Kentucky governor vetoes bill incorporating ‘anti-criticism race theory’, calling it a step backwards

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Beshear vetoed the bill with a veto letter saying, “Senate Bill 1 tries to control classroom discussions on topics such as race. These are discussions our children have with or without adults in our schools. Prescribing a rigid approach to what should being “taught” in these discussions will lessen if not erase them.”

SB1 states in part that public schools must provide instruction that aligns with certain concepts, including: “An individual, because of race or sex, is not responsible for acts committed by other members of the same race or of the same sex; and “The understanding that the institution of slavery and post-Civil War laws imposing racial segregation and discrimination were contrary to the fundamental American promise of life, liberty, and the pursuit of happiness, such as expressed in the Declaration of Independence, but that defining racial disparities solely on the legacy of that institution is destructive to the unification of our nation.”

In his letter, Beshear said children and adults must be able to exercise their First Amendment rights and have meaningful discussions without government censorship.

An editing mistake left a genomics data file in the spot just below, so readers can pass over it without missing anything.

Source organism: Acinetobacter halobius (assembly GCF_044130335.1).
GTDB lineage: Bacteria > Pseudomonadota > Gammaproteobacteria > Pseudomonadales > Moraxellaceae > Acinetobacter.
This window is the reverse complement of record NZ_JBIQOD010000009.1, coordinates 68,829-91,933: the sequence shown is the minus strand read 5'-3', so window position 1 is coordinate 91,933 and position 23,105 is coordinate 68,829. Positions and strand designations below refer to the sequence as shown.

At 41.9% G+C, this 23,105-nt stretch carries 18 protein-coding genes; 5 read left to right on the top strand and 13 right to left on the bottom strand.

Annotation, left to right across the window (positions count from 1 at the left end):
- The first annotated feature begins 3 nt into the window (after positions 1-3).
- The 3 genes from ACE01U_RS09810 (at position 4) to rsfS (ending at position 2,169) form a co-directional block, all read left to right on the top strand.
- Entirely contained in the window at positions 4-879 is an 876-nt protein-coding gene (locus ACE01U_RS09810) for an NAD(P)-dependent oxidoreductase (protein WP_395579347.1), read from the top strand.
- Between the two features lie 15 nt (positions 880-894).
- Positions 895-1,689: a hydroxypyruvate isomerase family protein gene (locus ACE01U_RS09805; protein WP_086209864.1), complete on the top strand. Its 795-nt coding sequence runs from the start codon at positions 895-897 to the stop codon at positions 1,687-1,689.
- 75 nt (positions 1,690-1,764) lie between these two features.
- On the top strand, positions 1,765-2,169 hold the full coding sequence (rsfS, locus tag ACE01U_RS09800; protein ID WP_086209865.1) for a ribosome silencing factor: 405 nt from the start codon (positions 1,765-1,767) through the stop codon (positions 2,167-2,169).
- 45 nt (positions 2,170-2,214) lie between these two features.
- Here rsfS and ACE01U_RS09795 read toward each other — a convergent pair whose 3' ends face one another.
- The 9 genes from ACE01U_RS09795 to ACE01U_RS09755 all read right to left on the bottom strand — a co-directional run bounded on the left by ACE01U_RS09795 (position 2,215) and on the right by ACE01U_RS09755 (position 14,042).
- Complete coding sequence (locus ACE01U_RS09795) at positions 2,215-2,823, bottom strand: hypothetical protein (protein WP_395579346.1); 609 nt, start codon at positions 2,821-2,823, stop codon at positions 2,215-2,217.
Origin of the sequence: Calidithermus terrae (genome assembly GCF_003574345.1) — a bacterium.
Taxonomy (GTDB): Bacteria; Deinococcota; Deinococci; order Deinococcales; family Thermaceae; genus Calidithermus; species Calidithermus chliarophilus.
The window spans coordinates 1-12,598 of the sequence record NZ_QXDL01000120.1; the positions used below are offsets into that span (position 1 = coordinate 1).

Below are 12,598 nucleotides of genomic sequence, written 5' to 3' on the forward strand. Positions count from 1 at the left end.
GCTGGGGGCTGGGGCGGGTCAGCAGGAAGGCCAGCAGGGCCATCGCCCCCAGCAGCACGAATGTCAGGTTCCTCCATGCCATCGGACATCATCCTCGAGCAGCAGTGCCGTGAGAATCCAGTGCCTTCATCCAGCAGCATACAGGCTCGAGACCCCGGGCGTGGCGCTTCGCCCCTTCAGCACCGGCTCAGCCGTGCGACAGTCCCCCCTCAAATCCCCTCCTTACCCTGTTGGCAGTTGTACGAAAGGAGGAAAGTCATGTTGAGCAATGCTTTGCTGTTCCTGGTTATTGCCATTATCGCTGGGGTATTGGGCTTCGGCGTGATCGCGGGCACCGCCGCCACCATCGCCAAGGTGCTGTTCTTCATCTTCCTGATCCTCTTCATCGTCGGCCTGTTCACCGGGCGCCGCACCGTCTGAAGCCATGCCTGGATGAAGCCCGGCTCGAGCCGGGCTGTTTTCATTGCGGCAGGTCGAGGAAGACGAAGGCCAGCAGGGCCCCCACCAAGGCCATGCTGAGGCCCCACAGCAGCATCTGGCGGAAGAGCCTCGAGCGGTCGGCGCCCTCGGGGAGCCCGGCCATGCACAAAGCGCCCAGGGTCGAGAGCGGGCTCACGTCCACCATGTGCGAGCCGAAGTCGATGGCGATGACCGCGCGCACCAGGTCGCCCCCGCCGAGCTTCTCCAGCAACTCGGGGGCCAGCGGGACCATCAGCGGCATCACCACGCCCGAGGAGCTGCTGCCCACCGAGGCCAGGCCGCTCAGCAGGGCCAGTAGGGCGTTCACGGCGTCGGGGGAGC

Although the legislation does not implicitly use the term critical race theory, the language of the bill shares similarities with other measures passed in Republican-controlled states.

Samuel Crankshaw, communications manager for the ACLU of Kentucky, said Wednesday that SB 1 “is part of a nationwide strategy to whitewash history, perpetuate white supremacy, and erase marginalized people, especially people of color and LGBTQ people. They would also deny educators and students their First Amendment right to free speech.”

Beshear notes that the bill would require teachers to incorporate “a specific set of historical documents and speeches” into lessons.

“These texts were not selected by historians or scholars, but by a body politic.”

One of the required texts is Ronald Reagan’s 1964 political campaign speech “A Time For Choose,” Beshear said. “The fact that this text is included above others like Dwight Eisenhower’s statement to the troops before the D-Day invasion suggests that the bill is more about politics than history.”

The house is gone the current version of the bill with a vote of 67-29 and the Senate passed the bill 21-15-1. A majority vote of members of both houses can override a governor’s veto, according to the Kentucky General Assembly Legislative Process page.
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